Closing Israeli consulate in US in order to open mission in China?

Foreign ministry debates whether to close Philadelphia consulate to free up funds for new diplomatic mission in Chengdu, China.

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October 10, 2013 04:25
2 minute read.
Philadelphia skyline

Philadelphia skyline 370. (photo credit: Wikimedia Commons)

 
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No decision is imminent on closing the Israeli Consulate in Philadelphia, or a consulate or embassy in another country, to make possible the opening of a diplomatic mission in Chengdu, a spokeswoman for Deputy Foreign Minister Ze’ev Elkin said on Wednesday.

The spokeswoman was responding to a Walla story on Wednesday saying that Elkin disagreed with senior ministry staffers who wanted to keep Philadelphia open and – if need be for budgetary purposes – close a consulate or even an embassy elsewhere.

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Elkin said recently in a ministry meeting discussing the issue that while important, the Philadelphia consulate could be closed because Israel had ample representation in nearby Boston, Washington and New York, which could cover the region now under the Philadelphia consulate’s jurisdiction.

In addition to the embassy in Washington, Israel has consulates in nine US cities: New York, Boston, Philadelphia, Miami, Atlanta, Houston, Chicago, Los Angeles and San Francisco.

One ministry official said Israel would send a bad diplomatic message if it closed a consulate in the US in order to open one in China.

In addition to its embassy in Beijing and the consulate to open in Chengdu, Israeli has missions in Hong Kong, Shanghai and Guangzhou.

Chengdu, a city of some 14 million people, is the capital of Sichuan province, and one of China’s most important financial and communications centers.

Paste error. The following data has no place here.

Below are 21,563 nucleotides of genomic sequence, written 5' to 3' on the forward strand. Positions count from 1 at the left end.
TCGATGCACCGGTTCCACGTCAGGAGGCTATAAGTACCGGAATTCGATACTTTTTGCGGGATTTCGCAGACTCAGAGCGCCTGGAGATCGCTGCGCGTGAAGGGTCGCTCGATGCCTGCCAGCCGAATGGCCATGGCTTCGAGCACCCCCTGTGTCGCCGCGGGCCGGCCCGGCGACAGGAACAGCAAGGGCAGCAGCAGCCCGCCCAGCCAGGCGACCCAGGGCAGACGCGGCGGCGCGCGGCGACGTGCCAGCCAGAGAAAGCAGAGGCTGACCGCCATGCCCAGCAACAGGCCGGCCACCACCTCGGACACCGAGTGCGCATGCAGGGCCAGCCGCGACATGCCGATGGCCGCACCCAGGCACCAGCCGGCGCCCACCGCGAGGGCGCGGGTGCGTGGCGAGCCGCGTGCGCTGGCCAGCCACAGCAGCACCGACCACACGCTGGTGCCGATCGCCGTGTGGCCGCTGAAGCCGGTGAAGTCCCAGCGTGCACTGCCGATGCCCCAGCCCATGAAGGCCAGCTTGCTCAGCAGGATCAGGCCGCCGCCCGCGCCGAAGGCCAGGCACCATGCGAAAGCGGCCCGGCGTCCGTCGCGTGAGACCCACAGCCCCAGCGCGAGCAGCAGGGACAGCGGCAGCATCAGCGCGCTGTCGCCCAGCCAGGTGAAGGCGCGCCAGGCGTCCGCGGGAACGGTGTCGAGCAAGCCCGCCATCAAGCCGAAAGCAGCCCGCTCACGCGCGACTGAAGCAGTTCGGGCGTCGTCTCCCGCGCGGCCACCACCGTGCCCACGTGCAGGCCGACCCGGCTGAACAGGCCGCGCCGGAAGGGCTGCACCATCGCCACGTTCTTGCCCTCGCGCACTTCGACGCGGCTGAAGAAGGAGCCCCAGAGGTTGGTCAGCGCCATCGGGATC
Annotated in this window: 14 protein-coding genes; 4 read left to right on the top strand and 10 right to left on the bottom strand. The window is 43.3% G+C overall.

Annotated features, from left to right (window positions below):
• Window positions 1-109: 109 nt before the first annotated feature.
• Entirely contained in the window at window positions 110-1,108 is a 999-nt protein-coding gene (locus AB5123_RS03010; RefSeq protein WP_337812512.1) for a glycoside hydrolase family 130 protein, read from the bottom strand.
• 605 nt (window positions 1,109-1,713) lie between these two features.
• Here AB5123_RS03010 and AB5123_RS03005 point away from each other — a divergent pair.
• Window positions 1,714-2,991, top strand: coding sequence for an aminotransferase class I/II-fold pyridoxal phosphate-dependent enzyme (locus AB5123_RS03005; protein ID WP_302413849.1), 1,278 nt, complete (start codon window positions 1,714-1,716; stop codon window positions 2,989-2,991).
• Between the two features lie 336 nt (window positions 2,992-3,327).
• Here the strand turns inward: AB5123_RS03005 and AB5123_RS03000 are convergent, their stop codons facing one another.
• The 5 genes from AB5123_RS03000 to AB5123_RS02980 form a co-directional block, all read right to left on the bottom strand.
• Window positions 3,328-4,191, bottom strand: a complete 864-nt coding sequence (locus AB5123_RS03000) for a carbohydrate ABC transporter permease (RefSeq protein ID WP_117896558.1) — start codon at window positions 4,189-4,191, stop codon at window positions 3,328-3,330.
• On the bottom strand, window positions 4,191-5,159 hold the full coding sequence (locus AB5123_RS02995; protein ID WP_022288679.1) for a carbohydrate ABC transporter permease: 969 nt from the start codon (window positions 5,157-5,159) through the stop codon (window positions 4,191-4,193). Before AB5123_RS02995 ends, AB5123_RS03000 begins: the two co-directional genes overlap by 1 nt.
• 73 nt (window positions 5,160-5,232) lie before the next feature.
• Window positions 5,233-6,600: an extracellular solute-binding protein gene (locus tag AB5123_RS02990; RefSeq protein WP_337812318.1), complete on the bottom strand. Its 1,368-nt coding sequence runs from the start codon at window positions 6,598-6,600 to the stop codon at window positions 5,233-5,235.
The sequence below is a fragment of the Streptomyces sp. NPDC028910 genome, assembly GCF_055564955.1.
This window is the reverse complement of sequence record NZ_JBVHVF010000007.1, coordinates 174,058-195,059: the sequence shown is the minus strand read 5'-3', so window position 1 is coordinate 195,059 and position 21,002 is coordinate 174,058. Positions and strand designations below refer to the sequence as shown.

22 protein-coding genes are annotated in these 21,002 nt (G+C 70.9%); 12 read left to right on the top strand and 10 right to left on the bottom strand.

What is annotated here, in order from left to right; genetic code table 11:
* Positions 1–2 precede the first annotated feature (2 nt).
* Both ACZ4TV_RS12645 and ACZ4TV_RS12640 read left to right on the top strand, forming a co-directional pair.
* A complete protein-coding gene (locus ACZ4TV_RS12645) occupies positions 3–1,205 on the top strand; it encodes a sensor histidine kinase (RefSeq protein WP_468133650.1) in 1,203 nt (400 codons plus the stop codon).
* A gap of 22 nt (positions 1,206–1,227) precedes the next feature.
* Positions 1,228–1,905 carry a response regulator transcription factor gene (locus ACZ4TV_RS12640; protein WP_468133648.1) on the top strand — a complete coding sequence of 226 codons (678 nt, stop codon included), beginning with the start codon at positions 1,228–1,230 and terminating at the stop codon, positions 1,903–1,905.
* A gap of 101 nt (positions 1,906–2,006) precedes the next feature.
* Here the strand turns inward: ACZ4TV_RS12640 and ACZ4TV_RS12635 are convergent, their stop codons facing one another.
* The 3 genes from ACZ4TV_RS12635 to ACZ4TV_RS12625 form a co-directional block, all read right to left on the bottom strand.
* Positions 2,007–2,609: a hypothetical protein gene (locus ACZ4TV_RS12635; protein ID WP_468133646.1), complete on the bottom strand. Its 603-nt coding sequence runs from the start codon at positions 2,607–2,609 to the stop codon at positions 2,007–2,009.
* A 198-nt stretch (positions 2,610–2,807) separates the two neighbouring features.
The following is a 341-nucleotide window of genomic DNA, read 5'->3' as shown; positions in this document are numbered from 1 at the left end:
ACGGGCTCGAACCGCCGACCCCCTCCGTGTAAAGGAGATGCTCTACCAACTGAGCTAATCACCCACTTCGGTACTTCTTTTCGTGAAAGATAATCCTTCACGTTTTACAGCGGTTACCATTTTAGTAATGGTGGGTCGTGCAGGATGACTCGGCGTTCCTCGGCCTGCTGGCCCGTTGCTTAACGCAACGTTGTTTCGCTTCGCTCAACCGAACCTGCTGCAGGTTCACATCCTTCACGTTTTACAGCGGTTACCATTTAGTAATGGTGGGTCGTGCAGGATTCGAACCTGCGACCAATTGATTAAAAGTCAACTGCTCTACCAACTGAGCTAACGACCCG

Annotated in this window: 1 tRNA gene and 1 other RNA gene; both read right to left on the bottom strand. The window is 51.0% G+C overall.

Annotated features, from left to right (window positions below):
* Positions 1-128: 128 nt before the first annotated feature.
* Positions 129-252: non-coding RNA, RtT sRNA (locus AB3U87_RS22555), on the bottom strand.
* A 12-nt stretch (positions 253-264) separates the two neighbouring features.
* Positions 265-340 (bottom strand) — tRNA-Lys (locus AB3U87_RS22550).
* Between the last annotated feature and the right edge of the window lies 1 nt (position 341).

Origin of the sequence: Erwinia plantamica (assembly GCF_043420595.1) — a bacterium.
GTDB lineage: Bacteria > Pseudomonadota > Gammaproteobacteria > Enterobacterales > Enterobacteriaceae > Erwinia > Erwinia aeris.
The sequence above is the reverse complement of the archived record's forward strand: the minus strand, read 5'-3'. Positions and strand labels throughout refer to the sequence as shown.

There is no debate inside the Foreign Ministry about whether another consulate should be opened in China, a country with which Israel is seeking to significantly deepen its relationship. The question is only what to close to free up the necessary funds.

The official also asked why there was a need for an embassy in Belarus, a country shunned by much of the West, or a consulate in St. Petersburg. Both those mission were opened under the term of former foreign minister Avigdor Liberman, and represented an effort to put more of a diplomatic emphasis on countries of the former Soviet Union.

The official also suggested that Israel would be better off closing its consulate in Marseilles, rather than in Philadelphia.

“Why not close the embassy in Albania, or El Salvador,” he continued. “Do we really need embassies there? Do I need boots on the ground in El Salvador, can’t that be covered by a non-resident ambassador from Guatemala.”

Elkin was quoted in the Walla report as having told an internal ministry meeting that with Israel fighting a number of battles in international forums, it was important for Israel’s flag to fly in as many capitals as possible.

It was impossible to tell whether in a year or two Israel might not need the assistance in the UN or elsewhere of the country where it closed its embassy.

MK Nachman Shai (Labor), who heads the Knesset caucus on US-Israel relations, said the Philadelphia Consulate should not be closed.

“Israel should be adding more consulates in the US, not closing them, even though we also need more consulates in China,” he said.

“We are in the middle of an important struggle for support in the US. Closing it now would harm that effort.”

Another MK, who asked to be named, said in reference to Elkin that Russian immigrants were less US-centric and did not understand the importance of the American Jewish community.

Over the years Israel has closed and opened the doors to various embassies and consulates around the world depending on budgetary constraints and changing diplomatic realities.

Gil Hoffman contributed to this report.

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